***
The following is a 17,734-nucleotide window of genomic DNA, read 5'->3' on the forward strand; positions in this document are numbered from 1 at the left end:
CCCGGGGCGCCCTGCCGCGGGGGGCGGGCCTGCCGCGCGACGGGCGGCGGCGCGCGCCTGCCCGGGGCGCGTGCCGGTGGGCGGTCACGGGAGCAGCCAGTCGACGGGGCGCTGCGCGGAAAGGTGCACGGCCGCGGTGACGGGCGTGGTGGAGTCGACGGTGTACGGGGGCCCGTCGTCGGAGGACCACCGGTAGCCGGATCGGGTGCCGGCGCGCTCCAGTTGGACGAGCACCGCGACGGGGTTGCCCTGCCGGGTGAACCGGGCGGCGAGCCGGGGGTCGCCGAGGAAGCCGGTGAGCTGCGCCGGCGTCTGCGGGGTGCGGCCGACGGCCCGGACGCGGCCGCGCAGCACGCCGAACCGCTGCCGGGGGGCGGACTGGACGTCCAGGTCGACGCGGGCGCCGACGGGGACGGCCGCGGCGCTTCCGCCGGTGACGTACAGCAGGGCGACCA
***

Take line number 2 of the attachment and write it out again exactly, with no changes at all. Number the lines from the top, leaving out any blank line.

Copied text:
CCCGGGGCGCCCTGCCGCGGGGGGCGGGCCTGCCGCGCGACGGGCGGCGGCGCGCGCCTGCCCGGGGCGCGTGCCGGTGGGCGGTCACGGGAGCAGCCAGTCGACGGGGCGCTGCGCGGAAAGGTGCACGGCCGCGGTGACGGGCGTGGTGGAGTCGACGGTGTACGGGGGCCCGTCGTCGGAGGACCACCGGTAGCCGGATCGGGTGCCGGCGCGCTCCAGTTGGACGAGCACCGCGACGGGGTTGCCCTGCCGGGTGAACCGGGCGGCGAGCCGGGGGTCGCCGAGGAAGCCGGTGAGCTGCGCCGGCGTCTGCGGGGTGCGGCCGACGGCCCGGACGCGGCCGCGCAGCACGCCGAACCGCTGCCGGGGGGCGGACTGGACGTCCAGGTCGACGCGGGCGCCGACGGGGACGGCCGCGGCGCTTCCGCCGGTGACGTACAGCAGGGCGACCA